Olaparib now approved for treating advanced pancreatic cancer
December 30, 2019
Treatment with the drug olaparib significantly reduced the risk of disease progression or death from metastatic pancreatic cancer, according to findings from an international, phase-III POLO (Pancreas cancer OLaparib Ongoing) trial published in June 2019.
Now that drug, jointly developed and commercialized by AstraZeneca and Merck under the trade name LYNPARZA, has been approved by the Food and Drug Administration (FDA) for treatment of adult patients with metastatic pancreatic cancer whose disease has not progressed after at least 16 weeks of first line chemotherapy.
Olaparib is a PARP inhibitor. It targets cancer cells that have a defect in DNA damage repair. Progression-free survival, the primary endpoint in the study, was 7.4 months on the olaparib arm, and 3.8 months on the placebo arm. From 6 months onwards, more than twice the proportion of patients on the olaparib arm were progression-free.
“This is clearly a practice changing trial,” said cancer specialist Hedy Kindler, MD, lead author of the study and a professor of medicine at the University of Chicago. “It will change how we think about patients with metastatic pancreatic cancer and who should consider germline testing.”
The global study — featured at the Plenary Session at ASCO, the annual meeting of the American Society for Clinical Oncology in Chicago, and published online June 2 in the New England Journal of Medicine — was the first from a randomized trial to validate a targeted treatment in a biomarker-selected population of pancreatic cancer patients.
Pancreatic cancer tends to be “very resistant to treatment,” said Kindler. “There are few drug regimens with significant activity, and most clinical trials of new agents are unfortunately negative.”
“This is a devastating disease, with the briefest survival of any solid tumor,” Kindler said. Pancreatic cancer will soon become the second leading cause of cancer death in the United States.
In a disease where almost nothing works, it is truly remarkable to finally have a drug that makes such a difference, even for a small subset of patients.
The randomized, double-blind, placebo-controlled phase III POLO trial focused on a selected group of patients with metastatic pancreatic cancer who had inherited mutations in the BRCA 1 and 2 genes.
The study screened 3,315 patients at 119 centers on 4 continents for germline BRCA mutations, which were detected in 7.5 percent of patients. After they received at least 16 weeks of platinum-based chemotherapy, 154 patients were randomized to receive either olaparib or placebo. Treatment continued until radiological exams detected progression of the disease.
Beyond the improvement in progression-free survival, there were no new safety concerns with olaparib. Health-related quality of life was maintained with treatment.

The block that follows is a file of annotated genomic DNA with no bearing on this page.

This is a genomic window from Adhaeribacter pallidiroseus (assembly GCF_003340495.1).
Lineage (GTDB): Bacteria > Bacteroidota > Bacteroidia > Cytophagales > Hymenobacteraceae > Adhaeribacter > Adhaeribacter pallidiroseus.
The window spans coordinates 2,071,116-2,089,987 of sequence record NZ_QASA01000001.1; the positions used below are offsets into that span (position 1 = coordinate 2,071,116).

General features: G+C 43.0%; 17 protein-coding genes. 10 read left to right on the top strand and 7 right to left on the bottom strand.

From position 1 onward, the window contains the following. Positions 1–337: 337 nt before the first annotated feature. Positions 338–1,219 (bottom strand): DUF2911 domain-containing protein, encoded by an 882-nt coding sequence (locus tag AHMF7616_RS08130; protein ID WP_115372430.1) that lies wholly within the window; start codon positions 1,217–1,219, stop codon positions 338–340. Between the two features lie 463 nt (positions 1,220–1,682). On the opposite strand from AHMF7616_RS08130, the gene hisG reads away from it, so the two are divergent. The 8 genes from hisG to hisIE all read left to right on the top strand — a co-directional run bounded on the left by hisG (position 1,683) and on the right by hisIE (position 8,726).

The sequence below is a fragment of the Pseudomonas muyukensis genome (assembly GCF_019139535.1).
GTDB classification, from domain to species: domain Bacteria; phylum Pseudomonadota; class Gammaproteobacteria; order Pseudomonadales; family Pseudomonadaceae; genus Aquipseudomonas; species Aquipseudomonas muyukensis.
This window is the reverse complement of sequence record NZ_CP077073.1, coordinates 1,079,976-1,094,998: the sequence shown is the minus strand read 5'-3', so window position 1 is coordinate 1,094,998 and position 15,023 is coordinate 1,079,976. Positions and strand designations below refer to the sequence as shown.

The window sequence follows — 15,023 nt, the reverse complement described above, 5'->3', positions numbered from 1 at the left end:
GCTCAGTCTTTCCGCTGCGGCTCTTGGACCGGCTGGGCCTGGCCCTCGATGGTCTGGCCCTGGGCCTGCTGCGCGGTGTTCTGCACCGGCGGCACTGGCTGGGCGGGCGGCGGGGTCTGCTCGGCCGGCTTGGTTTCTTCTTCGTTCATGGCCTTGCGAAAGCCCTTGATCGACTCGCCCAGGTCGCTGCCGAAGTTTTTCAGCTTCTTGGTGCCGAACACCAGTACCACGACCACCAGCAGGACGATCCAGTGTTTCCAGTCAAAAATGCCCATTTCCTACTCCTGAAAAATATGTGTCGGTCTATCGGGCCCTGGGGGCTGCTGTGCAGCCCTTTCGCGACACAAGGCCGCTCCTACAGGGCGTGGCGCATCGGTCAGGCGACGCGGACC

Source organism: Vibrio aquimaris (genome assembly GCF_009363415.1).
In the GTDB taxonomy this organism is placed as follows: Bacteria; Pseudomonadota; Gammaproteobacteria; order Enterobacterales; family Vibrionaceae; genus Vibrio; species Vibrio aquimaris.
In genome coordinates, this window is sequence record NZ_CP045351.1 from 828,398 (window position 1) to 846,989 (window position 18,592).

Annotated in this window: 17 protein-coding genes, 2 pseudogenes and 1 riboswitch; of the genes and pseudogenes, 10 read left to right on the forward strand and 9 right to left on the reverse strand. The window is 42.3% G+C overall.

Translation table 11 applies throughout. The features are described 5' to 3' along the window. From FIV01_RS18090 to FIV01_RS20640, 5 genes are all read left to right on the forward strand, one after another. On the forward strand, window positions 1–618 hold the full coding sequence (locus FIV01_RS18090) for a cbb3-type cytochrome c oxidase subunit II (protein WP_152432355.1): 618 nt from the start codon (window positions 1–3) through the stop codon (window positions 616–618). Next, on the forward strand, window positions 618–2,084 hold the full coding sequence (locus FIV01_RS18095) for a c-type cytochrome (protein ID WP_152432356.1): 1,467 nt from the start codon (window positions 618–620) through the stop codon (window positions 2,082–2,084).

“About a quarter of these patients responded to olaparib for a median of two years, which is truly remarkable in a disease where most patients survive for less than a year,” said Kindler, an internationally recognized authority on the treatment of pancreatic cancer and malignant mesothelioma.
“That’s almost unheard of,” she added. “When we saw the progression-free survival data, my first reaction was a little scream of joy. We finally made real progress in the treatment of a subset of patients with advanced pancreatic cancer.”
One of Kindler’s patients has been on the study for more than three years by the time olaparib was approved. “He’s leading a normal life,” she said, “feeling fine, living well and taking his pills twice a day.”
“In a disease where almost nothing works,” she added, “it is truly remarkable to finally have a drug that makes such a difference, even for a small subset of patients.”
“A strategic approach of first-line platinum-based chemotherapy followed by maintenance olaparib treatment should become a new standard of care for patients with metastatic pancreatic cancer who have a germline BRCA mutation,” Kindler said.
Olaparib is also FDA approved for patients with ovarian cancer and germline BRCA mutated breast cancer.
The study was funded by AstraZeneca and Merck and by the NIH/NCI Cancer Center Support Grant P30-17 CA008748. Additional authors include Talia Golan from Tel Aviv University, Israel; Pascal Hammel from Hôpitaux de Paris, Paris France; Michele Reni, Ospedale San Raffaele Scientific Institute, Milan, Italy; Eric Van Cutsem, University Hospitals, Gasthuisberg and Leuven, Belgium; Teresa Macarulla, Hebron University, Barcelona, Spain; Michael Hall, Fox Chase Cancer Center, Philadelphia, PA; Joon Oh Park, Samsung Medical Center, South Korea; Daniel Hochhauser, University College, London, UK; Dirk Arnold, Asklepsios Tumorzentrum, Hamburg, Germany; Do-Youn Oh, Cancer Research Institute, Seoul Korea; Anke Reinacher-Schick, Ruhr University, Bochum, Germany; Giampaolo Tortora, Ospedaliera Universitaria, Verona, Italy; Hana Algül, Technische Universität, Munich, Germany; Eileen O’Reilly, Memorial Sloan Kettering Cancer Center, New York, USA; David McGuinness and Karen Y Cui, AstraZeneca, Cambridge, UK; Katia Schlienger and Gershon Locker, Merck.
Hedy Kindler, MD
Hedy Lee Kindler, MD, is an internationally recognized cancer expert who specializes in the medical treatment and research of pancreatic cancer, gastrointestinal stromal tumors and malignant mesothelioma.Learn more about Dr. Kindler